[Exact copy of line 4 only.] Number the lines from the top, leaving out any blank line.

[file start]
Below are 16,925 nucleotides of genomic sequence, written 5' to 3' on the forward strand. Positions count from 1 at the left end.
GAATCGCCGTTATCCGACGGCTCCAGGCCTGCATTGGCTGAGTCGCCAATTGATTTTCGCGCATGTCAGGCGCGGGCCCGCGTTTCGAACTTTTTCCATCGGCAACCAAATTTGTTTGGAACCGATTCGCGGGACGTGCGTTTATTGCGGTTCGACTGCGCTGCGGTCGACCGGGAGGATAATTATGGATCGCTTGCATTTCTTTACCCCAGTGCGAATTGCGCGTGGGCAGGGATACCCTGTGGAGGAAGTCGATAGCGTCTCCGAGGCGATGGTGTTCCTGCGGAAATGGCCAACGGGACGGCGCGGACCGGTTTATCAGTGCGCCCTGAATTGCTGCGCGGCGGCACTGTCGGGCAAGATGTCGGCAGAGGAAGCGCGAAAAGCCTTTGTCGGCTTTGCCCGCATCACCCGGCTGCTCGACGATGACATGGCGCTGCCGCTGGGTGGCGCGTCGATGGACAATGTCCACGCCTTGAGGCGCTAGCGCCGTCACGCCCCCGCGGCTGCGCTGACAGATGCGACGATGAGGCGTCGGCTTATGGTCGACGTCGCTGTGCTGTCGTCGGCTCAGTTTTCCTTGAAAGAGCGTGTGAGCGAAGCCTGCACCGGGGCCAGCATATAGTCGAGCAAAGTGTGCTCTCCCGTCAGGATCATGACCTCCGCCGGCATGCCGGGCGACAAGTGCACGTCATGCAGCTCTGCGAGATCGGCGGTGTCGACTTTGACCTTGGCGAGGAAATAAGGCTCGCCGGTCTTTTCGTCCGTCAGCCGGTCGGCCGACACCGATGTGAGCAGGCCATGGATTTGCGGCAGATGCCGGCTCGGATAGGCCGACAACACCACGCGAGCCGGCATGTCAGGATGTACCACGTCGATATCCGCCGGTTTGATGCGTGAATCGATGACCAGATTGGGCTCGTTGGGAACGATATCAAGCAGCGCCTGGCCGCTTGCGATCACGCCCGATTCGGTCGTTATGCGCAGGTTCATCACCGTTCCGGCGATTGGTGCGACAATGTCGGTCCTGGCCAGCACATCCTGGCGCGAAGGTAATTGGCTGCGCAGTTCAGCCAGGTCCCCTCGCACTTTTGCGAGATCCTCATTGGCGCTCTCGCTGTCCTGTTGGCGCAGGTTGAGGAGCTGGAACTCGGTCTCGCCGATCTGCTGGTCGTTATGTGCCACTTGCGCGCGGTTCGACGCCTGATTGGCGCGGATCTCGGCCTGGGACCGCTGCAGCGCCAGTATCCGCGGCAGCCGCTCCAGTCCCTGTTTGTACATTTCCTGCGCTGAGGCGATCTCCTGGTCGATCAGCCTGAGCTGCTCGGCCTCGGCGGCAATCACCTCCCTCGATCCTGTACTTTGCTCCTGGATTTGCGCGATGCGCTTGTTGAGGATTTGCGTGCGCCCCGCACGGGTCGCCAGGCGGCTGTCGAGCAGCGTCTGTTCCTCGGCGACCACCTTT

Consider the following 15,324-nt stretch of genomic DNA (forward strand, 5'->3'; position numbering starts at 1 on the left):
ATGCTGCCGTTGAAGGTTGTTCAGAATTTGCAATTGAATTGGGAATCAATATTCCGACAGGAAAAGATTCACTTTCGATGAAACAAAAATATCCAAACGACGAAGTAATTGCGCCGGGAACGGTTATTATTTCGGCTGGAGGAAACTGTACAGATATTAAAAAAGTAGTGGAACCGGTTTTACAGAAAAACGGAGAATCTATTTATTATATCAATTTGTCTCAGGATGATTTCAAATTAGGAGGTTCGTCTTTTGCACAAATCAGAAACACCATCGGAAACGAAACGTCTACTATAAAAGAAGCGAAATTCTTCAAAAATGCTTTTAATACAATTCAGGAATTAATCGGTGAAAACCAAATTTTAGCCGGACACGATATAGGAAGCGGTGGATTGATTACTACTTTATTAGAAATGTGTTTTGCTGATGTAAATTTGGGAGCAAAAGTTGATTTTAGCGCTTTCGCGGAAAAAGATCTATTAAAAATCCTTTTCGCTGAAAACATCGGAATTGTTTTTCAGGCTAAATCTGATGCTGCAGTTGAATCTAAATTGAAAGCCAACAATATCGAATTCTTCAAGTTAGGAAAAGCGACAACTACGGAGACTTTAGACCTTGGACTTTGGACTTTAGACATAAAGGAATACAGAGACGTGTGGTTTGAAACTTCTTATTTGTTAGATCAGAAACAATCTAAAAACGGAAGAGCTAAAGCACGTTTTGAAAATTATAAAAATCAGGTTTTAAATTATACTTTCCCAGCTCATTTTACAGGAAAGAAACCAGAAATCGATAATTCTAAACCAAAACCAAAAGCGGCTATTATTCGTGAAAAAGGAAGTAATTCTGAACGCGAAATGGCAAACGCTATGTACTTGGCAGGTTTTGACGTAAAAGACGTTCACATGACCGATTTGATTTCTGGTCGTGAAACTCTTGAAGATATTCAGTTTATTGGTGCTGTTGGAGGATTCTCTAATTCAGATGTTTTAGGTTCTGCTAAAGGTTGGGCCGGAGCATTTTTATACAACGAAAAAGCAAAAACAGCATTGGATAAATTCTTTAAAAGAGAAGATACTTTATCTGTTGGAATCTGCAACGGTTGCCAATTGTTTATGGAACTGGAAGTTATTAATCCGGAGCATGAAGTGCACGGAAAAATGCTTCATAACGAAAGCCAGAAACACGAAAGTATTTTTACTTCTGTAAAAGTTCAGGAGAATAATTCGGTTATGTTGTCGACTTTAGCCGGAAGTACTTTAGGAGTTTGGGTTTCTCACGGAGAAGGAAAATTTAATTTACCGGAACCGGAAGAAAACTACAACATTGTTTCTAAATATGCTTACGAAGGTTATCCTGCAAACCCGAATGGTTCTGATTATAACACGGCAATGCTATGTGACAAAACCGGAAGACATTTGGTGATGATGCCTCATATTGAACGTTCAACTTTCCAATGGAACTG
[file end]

ATGCTGCCGTTGAAGGTTGTTCAGAATTTGCAATTGAATTGGGAATCAATATTCCGACAGGAAAAGATTCACTTTCGATGAAACAAAAATATCCAAACGACGAAGTAATTGCGCCGGGAACGGTTATTATTTCGGCTGGAGGAAACTGTACAGATATTAAAAAAGTAGTGGAACCGGTTTTACAGAAAAACGGAGAATCTATTTATTATATCAATTTGTCTCAGGATGATTTCAAATTAGGAGGTTCGTCTTTTGCACAAATCAGAAACACCATCGGAAACGAAACGTCTACTATAAAAGAAGCGAAATTCTTCAAAAATGCTTTTAATACAATTCAGGAATTAATCGGTGAAAACCAAATTTTAGCCGGACACGATATAGGAAGCGGTGGATTGATTACTACTTTATTAGAAATGTGTTTTGCTGATGTAAATTTGGGAGCAAAAGTTGATTTTAGCGCTTTCGCGGAAAAAGATCTATTAAAAATCCTTTTCGCTGAAAACATCGGAATTGTTTTTCAGGCTAAATCTGATGCTGCAGTTGAATCTAAATTGAAAGCCAACAATATCGAATTCTTCAAGTTAGGAAAAGCGACAACTACGGAGACTTTAGACCTTGGACTTTGGACTTTAGACATAAAGGAATACAGAGACGTGTGGTTTGAAACTTCTTATTTGTTAGATCAGAAACAATCTAAAAACGGAAGAGCTAAAGCACGTTTTGAAAATTATAAAAATCAGGTTTTAAATTATACTTTCCCAGCTCATTTTACAGGAAAGAAACCAGAAATCGATAATTCTAAACCAAAACCAAAAGCGGCTATTATTCGTGAAAAAGGAAGTAATTCTGAACGCGAAATGGCAAACGCTATGTACTTGGCAGGTTTTGACGTAAAAGACGTTCACATGACCGATTTGATTTCTGGTCGTGAAACTCTTGAAGATATTCAGTTTATTGGTGCTGTTGGAGGATTCTCTAATTCAGATGTTTTAGGTTCTGCTAAAGGTTGGGCCGGAGCATTTTTATACAACGAAAAAGCAAAAACAGCATTGGATAAATTCTTTAAAAGAGAAGATACTTTATCTGTTGGAATCTGCAACGGTTGCCAATTGTTTATGGAACTGGAAGTTATTAATCCGGAGCATGAAGTGCACGGAAAAATGCTTCATAACGAAAGCCAGAAACACGAAAGTATTTTTACTTCTGTAAAAGTTCAGGAGAATAATTCGGTTATGTTGTCGACTTTAGCCGGAAGTACTTTAGGAGTTTGGGTTTCTCACGGAGAAGGAAAATTTAATTTACCGGAACCGGAAGAAAACTACAACATTGTTTCTAAATATGCTTACGAAGGTTATCCTGCAAACCCGAATGGTTCTGATTATAACACGGCAATGCTATGTGACAAAACCGGAAGACATTTGGTGATGATGCCTCATATTGAACGTTCAACTTTCCAATGGAACTG